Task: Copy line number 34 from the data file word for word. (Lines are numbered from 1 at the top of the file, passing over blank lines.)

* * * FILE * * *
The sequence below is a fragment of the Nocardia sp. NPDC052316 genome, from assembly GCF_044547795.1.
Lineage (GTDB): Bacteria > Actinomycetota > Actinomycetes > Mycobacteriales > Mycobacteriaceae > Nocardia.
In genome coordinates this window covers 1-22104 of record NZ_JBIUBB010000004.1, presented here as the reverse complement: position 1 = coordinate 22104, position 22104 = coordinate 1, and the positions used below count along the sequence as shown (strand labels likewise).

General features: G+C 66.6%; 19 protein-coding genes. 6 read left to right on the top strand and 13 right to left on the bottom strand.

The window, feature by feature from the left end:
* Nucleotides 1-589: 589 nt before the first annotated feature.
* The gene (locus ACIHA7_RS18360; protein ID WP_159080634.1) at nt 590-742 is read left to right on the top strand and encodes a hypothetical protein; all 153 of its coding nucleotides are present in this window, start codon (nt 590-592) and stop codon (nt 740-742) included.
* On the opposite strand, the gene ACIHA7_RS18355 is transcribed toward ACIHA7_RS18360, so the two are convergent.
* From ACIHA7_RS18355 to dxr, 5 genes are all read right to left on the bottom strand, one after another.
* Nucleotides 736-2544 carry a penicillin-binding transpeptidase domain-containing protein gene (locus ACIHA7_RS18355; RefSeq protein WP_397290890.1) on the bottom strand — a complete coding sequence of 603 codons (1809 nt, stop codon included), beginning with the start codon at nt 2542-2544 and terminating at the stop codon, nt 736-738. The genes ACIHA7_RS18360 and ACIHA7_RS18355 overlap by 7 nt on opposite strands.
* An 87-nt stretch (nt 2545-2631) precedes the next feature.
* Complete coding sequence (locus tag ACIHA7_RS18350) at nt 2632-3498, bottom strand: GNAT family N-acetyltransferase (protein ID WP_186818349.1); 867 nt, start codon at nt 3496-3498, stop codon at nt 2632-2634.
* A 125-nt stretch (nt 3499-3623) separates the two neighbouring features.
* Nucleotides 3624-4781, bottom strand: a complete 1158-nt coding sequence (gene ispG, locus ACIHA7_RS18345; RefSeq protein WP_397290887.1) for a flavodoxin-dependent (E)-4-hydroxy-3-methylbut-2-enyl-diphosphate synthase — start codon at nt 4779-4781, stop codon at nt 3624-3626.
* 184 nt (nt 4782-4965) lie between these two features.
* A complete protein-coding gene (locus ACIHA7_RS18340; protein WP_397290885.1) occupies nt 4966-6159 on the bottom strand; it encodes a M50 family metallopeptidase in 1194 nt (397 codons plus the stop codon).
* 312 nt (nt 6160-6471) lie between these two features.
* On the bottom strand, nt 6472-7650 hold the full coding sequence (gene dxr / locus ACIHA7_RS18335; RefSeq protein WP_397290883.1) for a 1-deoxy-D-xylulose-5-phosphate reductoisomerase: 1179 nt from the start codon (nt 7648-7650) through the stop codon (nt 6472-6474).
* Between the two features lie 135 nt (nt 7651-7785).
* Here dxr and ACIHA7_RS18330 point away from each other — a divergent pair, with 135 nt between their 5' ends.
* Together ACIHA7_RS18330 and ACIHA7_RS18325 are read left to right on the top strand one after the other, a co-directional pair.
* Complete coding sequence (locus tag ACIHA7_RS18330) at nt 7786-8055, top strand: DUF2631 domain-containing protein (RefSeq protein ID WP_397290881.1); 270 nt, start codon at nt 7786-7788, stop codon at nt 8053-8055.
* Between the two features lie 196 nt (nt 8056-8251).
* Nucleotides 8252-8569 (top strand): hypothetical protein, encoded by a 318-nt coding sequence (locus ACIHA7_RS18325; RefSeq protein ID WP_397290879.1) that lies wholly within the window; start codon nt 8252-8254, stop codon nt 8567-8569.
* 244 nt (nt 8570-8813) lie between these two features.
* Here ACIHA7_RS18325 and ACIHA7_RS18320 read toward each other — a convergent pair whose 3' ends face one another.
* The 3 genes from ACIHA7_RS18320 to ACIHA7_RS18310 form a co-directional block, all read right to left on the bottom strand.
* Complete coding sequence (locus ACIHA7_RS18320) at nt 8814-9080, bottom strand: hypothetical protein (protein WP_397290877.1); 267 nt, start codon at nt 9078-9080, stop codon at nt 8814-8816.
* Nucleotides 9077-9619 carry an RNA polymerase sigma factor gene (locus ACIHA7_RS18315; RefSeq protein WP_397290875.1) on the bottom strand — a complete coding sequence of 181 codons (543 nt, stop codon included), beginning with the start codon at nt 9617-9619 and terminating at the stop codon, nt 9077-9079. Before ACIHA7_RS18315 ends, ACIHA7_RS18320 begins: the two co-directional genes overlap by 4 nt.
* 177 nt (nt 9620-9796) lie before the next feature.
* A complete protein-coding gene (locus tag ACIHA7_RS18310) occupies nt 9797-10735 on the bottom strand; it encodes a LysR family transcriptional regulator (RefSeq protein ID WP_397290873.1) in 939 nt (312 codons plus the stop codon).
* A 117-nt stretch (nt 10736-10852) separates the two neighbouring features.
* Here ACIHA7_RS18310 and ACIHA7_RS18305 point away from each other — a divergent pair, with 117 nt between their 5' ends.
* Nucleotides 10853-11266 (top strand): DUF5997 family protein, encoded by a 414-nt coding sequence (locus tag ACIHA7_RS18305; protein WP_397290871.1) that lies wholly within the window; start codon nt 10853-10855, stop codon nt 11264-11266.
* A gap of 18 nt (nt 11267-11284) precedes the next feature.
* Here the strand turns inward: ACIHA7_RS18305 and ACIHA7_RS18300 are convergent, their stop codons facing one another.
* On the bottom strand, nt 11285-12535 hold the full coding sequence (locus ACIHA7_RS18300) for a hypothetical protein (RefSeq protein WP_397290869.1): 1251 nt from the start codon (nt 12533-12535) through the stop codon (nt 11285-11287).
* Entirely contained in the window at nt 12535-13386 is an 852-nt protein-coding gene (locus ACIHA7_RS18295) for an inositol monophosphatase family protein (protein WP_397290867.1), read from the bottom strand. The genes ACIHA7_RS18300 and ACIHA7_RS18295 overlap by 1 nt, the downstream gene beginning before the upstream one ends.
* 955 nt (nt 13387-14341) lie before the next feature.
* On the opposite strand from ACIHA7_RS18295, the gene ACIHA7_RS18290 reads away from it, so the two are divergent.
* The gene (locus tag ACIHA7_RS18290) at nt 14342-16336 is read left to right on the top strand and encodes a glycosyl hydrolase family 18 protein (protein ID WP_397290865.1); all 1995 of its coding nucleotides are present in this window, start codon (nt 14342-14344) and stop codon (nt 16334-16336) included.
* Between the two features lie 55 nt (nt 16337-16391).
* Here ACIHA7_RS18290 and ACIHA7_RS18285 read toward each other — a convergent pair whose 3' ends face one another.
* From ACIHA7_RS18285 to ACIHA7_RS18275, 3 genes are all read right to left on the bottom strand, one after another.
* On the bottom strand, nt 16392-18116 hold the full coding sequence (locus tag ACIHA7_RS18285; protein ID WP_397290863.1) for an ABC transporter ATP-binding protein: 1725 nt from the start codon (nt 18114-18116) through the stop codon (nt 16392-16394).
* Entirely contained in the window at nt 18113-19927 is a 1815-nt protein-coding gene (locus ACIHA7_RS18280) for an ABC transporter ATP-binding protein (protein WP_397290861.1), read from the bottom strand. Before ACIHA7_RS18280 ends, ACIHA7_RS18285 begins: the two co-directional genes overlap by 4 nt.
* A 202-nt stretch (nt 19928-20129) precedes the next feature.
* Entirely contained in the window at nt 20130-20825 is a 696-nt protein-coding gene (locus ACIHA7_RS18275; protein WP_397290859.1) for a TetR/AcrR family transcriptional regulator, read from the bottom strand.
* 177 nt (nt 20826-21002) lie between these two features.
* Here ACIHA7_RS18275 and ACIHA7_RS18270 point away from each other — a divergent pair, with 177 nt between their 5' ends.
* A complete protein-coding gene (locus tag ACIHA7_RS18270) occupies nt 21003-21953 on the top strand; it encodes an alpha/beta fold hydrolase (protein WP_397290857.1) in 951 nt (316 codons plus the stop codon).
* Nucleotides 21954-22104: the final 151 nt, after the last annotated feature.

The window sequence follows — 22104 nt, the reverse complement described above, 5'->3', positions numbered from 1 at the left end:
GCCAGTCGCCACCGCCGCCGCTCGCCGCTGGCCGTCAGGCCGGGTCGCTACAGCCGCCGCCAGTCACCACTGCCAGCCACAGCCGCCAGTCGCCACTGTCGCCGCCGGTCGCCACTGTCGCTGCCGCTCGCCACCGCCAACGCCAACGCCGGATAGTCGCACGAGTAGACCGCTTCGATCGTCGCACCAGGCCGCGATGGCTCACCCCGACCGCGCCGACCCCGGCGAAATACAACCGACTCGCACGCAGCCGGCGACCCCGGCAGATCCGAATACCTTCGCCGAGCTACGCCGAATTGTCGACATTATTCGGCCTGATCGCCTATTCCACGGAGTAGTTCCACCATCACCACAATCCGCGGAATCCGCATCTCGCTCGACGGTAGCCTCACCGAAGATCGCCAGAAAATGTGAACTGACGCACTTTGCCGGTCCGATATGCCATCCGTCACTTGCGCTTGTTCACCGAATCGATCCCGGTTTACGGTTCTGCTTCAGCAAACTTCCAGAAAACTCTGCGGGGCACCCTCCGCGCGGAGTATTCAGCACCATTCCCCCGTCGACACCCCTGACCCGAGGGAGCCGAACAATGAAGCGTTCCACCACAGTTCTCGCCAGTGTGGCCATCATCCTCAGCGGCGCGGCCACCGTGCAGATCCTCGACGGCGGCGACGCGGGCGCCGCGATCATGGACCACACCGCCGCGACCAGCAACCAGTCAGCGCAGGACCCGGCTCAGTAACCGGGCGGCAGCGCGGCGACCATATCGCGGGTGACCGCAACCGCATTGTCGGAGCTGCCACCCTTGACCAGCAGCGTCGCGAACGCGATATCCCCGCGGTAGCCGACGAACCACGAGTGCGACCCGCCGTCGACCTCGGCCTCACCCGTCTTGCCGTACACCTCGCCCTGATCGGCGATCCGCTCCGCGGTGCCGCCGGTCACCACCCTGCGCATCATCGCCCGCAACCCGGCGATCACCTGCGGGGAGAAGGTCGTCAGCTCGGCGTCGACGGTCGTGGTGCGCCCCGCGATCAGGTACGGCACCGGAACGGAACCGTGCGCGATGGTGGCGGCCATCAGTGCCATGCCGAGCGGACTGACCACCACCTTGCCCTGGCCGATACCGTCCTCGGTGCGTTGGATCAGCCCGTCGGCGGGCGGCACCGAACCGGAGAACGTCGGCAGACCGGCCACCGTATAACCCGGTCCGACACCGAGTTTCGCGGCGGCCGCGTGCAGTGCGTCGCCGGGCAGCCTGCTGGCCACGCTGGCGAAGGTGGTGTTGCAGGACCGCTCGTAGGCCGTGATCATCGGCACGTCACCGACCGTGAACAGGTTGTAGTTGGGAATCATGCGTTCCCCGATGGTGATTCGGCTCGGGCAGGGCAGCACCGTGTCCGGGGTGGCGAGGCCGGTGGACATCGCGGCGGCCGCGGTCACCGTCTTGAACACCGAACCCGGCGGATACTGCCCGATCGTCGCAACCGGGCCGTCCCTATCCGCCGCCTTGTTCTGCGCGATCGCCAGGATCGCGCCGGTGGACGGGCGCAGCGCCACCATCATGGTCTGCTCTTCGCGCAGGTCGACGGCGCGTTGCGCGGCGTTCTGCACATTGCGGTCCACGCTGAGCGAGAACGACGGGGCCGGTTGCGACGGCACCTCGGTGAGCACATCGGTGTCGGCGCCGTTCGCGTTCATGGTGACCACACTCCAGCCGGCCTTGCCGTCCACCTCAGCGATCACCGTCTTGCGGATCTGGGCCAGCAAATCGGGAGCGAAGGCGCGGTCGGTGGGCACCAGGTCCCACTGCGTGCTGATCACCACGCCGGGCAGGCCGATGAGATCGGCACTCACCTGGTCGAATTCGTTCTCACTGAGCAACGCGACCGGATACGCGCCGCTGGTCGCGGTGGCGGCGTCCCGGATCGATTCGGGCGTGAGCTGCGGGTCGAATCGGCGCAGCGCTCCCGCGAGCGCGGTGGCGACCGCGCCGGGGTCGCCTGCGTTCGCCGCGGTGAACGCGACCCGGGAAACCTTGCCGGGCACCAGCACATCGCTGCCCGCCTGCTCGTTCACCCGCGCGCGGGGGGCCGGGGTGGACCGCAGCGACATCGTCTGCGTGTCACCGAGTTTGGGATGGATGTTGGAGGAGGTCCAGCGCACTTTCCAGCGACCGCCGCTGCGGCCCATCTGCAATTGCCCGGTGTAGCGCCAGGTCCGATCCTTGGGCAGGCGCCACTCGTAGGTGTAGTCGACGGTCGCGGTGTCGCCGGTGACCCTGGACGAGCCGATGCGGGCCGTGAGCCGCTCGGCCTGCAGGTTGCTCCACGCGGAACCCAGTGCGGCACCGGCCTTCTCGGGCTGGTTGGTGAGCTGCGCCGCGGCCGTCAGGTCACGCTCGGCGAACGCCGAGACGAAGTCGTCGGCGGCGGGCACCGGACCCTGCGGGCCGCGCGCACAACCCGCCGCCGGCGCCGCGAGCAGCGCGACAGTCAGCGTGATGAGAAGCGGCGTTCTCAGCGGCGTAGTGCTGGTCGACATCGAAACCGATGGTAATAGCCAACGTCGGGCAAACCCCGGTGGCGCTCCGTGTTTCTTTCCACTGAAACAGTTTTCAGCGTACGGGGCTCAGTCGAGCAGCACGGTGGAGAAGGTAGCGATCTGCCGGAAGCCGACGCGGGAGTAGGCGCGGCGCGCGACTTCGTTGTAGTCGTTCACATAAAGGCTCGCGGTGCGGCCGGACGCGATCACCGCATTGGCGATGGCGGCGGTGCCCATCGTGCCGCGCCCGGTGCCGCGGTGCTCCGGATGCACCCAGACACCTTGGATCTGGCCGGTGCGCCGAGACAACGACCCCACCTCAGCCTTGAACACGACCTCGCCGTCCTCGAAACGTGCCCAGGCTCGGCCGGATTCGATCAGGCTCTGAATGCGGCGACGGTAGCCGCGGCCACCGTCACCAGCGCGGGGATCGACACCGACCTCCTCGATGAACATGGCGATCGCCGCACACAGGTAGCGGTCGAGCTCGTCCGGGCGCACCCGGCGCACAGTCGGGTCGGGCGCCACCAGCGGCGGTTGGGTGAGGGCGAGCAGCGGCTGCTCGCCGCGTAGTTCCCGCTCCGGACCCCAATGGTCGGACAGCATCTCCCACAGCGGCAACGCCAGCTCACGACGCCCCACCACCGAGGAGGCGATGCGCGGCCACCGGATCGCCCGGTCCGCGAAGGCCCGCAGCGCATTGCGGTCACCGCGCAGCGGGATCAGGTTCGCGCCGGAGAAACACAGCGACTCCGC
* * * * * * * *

* Nucleotides 10853-11266 (top strand): DUF5997 family protein, encoded by a 414-nt coding sequence (locus tag ACIHA7_RS18305; protein WP_397290871.1) that lies wholly within the window; start codon nt 10853-10855, stop codon nt 11264-11266.